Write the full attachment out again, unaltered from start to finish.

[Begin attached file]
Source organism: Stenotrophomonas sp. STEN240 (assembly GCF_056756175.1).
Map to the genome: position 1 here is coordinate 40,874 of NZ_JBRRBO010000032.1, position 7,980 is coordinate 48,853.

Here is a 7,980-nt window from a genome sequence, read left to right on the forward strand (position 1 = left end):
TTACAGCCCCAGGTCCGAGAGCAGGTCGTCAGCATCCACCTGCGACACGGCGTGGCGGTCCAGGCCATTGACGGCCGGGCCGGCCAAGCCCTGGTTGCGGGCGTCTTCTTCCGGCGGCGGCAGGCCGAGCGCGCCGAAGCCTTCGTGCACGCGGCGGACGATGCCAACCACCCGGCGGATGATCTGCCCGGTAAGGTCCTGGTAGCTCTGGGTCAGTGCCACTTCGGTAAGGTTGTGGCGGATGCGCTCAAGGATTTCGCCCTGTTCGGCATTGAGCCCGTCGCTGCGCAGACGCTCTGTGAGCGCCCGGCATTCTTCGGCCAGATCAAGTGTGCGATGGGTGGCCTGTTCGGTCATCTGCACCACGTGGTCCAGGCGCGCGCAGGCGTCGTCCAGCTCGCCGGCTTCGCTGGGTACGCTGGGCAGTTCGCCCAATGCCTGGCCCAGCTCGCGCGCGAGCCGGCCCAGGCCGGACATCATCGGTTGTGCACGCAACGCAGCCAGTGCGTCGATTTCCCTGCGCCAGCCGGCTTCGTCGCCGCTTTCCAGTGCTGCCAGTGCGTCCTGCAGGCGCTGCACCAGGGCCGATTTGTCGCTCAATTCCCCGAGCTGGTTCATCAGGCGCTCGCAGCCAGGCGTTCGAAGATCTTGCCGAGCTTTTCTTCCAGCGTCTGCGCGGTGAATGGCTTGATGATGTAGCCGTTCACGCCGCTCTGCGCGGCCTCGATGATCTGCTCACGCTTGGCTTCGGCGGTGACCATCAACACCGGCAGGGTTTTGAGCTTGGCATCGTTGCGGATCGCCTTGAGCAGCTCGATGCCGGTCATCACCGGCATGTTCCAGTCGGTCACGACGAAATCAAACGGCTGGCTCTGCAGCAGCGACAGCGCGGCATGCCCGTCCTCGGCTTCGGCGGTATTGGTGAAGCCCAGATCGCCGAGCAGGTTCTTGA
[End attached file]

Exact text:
Source organism: Stenotrophomonas sp. STEN240 (assembly GCF_056756175.1).
Map to the genome: position 1 here is coordinate 40,874 of NZ_JBRRBO010000032.1, position 7,980 is coordinate 48,853.

Here is a 7,980-nt window from a genome sequence, read left to right on the forward strand (position 1 = left end):
TTACAGCCCCAGGTCCGAGAGCAGGTCGTCAGCATCCACCTGCGACACGGCGTGGCGGTCCAGGCCATTGACGGCCGGGCCGGCCAAGCCCTGGTTGCGGGCGTCTTCTTCCGGCGGCGGCAGGCCGAGCGCGCCGAAGCCTTCGTGCACGCGGCGGACGATGCCAACCACCCGGCGGATGATCTGCCCGGTAAGGTCCTGGTAGCTCTGGGTCAGTGCCACTTCGGTAAGGTTGTGGCGGATGCGCTCAAGGATTTCGCCCTGTTCGGCATTGAGCCCGTCGCTGCGCAGACGCTCTGTGAGCGCCCGGCATTCTTCGGCCAGATCAAGTGTGCGATGGGTGGCCTGTTCGGTCATCTGCACCACGTGGTCCAGGCGCGCGCAGGCGTCGTCCAGCTCGCCGGCTTCGCTGGGTACGCTGGGCAGTTCGCCCAATGCCTGGCCCAGCTCGCGCGCGAGCCGGCCCAGGCCGGACATCATCGGTTGTGCACGCAACGCAGCCAGTGCGTCGATTTCCCTGCGCCAGCCGGCTTCGTCGCCGCTTTCCAGTGCTGCCAGTGCGTCCTGCAGGCGCTGCACCAGGGCCGATTTGTCGCTCAATTCCCCGAGCTGGTTCATCAGGCGCTCGCAGCCAGGCGTTCGAAGATCTTGCCGAGCTTTTCTTCCAGCGTCTGCGCGGTGAATGGCTTGATGATGTAGCCGTTCACGCCGCTCTGCGCGGCCTCGATGATCTGCTCACGCTTGGCTTCGGCGGTGACCATCAACACCGGCAGGGTTTTGAGCTTGGCATCGTTGCGGATCGCCTTGAGCAGCTCGATGCCGGTCATCACCGGCATGTTCCAGTCGGTCACGACGAAATCAAACGGCTGGCTCTGCAGCAGCGACAGCGCGGCATGCCCGTCCTCGGCTTCGGCGGTATTGGTGAAGCCCAGATCGCCGAGCAGGTTCTTGA